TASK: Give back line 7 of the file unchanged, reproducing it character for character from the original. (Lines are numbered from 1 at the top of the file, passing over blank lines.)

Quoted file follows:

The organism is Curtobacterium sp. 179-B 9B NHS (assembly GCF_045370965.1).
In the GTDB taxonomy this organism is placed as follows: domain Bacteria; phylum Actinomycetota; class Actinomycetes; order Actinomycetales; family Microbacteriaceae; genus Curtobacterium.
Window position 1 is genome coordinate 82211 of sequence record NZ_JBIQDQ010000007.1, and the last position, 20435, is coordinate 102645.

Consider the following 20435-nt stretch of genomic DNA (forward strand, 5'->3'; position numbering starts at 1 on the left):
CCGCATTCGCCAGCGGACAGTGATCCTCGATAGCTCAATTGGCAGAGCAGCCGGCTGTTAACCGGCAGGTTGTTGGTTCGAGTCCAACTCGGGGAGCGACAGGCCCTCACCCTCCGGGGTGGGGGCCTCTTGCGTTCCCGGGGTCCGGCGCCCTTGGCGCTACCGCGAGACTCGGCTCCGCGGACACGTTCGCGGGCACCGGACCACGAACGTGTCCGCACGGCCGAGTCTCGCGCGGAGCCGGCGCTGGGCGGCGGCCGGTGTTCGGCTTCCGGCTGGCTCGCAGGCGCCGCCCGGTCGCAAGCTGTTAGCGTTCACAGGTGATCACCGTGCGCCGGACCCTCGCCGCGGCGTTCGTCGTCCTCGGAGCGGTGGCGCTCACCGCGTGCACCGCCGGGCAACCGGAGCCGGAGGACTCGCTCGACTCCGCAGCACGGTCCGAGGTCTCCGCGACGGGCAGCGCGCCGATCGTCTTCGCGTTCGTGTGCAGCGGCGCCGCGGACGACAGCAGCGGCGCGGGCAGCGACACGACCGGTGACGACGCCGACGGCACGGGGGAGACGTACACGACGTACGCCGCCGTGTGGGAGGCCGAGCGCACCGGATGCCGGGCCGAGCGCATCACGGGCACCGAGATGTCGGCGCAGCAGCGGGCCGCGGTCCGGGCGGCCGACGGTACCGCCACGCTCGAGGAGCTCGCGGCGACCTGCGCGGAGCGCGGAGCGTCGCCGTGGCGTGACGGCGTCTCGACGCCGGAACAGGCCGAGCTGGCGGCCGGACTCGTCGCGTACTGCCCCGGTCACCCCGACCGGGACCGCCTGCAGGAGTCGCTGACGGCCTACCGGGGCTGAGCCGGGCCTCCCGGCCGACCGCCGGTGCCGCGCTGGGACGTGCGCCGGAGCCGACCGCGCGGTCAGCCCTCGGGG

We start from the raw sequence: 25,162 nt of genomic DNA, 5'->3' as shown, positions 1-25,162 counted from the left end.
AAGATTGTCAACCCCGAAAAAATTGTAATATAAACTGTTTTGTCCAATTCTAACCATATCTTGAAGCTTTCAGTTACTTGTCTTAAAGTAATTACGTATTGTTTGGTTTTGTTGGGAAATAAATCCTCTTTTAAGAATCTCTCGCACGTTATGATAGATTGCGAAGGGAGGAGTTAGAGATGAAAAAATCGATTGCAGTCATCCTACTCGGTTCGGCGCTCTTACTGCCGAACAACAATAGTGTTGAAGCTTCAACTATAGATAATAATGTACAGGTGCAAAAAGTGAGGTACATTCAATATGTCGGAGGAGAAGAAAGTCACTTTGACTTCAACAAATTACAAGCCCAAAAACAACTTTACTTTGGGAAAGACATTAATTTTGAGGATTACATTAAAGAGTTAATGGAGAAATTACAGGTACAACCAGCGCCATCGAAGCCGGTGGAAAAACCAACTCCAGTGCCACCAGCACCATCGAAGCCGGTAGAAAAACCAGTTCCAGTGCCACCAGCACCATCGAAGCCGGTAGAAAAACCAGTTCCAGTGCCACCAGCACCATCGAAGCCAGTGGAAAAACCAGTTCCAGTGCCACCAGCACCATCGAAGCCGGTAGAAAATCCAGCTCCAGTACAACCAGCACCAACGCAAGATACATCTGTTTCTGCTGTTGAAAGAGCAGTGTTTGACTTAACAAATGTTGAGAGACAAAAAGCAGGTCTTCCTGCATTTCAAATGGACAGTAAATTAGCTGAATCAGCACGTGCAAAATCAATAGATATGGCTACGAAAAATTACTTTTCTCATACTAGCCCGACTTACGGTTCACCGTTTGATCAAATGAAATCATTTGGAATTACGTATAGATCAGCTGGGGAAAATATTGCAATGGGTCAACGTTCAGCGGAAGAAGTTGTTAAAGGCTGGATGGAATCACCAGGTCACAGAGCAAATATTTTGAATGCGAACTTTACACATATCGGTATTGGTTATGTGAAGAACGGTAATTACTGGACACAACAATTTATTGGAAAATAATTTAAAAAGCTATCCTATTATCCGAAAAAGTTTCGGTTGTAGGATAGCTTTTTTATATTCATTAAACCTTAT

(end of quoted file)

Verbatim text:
AAGATTGTCAACCCCGAAAAAATTGTAATATAAACTGTTTTGTCCAATTCTAACCATATCTTGAAGCTTTCAGTTACTTGTCTTAAAGTAATTACGTATTGTTTGGTTTTGTTGGGAAATAAATCCTCTTTTAAGAATCTCTCGCACGTTATGATAGATTGCGAAGGGAGGAGTTAGAGATGAAAAAATCGATTGCAGTCATCCTACTCGGTTCGGCGCTCTTACTGCCGAACAACAATAGTGTTGAAGCTTCAACTATAGATAATAATGTACAGGTGCAAAAAGTGAGGTACATTCAATATGTCGGAGGAGAAGAAAGTCACTTTGACTTCAACAAATTACAAGCCCAAAAACAACTTTACTTTGGGAAAGACATTAATTTTGAGGATTACATTAAAGAGTTAATGGAGAAATTACAGGTACAACCAGCGCCATCGAAGCCGGTGGAAAAACCAACTCCAGTGCCACCAGCACCATCGAAGCCGGTAGAAAAACCAGTTCCAGTGCCACCAGCACCATCGAAGCCGGTAGAAAAACCAGTTCCAGTGCCACCAGCACCATCGAAGCCAGTGGAAAAACCAGTTCCAGTGCCACCAGCACCATCGAAGCCGGTAGAAAATCCAGCTCCAGTACAACCAGCACCAACGCAAGATACATCTGTTTCTGCTGTTGAAAGAGCAGTGTTTGACTTAACAAATGTTGAGAGACAAAAAGCAGGTCTTCCTGCATTTCAAATGGACAGTAAATTAGCTGAATCAGCACGTGCAAAATCAATAGATATGGCTACGAAAAATTACTTTTCTCATACTAGCCCGACTTACGGTTCACCGTTTGATCAAATGAAATCATTTGGAATTACGTATAGATCAGCTGGGGAAAATATTGCAATGGGTCAACGTTCAGCGGAAGAAGTTGTTAAAGGCTGGATGGAATCACCAGGTCACAGAGCAAATATTTTGAATGCGAACTTTACACATATCGGTATTGGTTATGTGAAGAACGGTAATTACTGGACACAACAATTTATTGGAAAATAATTTAAAAAGCTATCCTATTATCCGAAAAAGTTTCGGTTGTAGGATAGCTTTTTTATATTCATTAAACCTTAT